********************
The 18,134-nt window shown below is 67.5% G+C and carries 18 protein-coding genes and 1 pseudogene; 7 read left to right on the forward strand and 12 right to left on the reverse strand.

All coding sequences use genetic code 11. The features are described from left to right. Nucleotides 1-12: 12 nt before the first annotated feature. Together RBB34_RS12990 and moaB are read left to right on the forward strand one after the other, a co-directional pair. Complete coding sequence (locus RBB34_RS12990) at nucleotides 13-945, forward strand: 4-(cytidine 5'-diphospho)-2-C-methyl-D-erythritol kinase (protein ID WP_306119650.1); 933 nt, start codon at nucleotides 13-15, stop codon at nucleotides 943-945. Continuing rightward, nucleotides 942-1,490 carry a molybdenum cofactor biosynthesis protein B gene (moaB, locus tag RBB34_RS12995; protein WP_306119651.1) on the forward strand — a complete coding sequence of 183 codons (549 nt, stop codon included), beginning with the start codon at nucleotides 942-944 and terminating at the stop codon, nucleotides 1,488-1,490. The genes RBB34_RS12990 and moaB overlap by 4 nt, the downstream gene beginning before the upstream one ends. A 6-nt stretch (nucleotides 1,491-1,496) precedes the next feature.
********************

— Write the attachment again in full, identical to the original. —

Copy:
The 18,134-nt window shown below is 67.5% G+C and carries 18 protein-coding genes and 1 pseudogene; 7 read left to right on the forward strand and 12 right to left on the reverse strand.

All coding sequences use genetic code 11. The features are described from left to right. Nucleotides 1-12: 12 nt before the first annotated feature. Together RBB34_RS12990 and moaB are read left to right on the forward strand one after the other, a co-directional pair. Complete coding sequence (locus RBB34_RS12990) at nucleotides 13-945, forward strand: 4-(cytidine 5'-diphospho)-2-C-methyl-D-erythritol kinase (protein ID WP_306119650.1); 933 nt, start codon at nucleotides 13-15, stop codon at nucleotides 943-945. Continuing rightward, nucleotides 942-1,490 carry a molybdenum cofactor biosynthesis protein B gene (moaB, locus tag RBB34_RS12995; protein WP_306119651.1) on the forward strand — a complete coding sequence of 183 codons (549 nt, stop codon included), beginning with the start codon at nucleotides 942-944 and terminating at the stop codon, nucleotides 1,488-1,490. The genes RBB34_RS12990 and moaB overlap by 4 nt, the downstream gene beginning before the upstream one ends. A 6-nt stretch (nucleotides 1,491-1,496) precedes the next feature.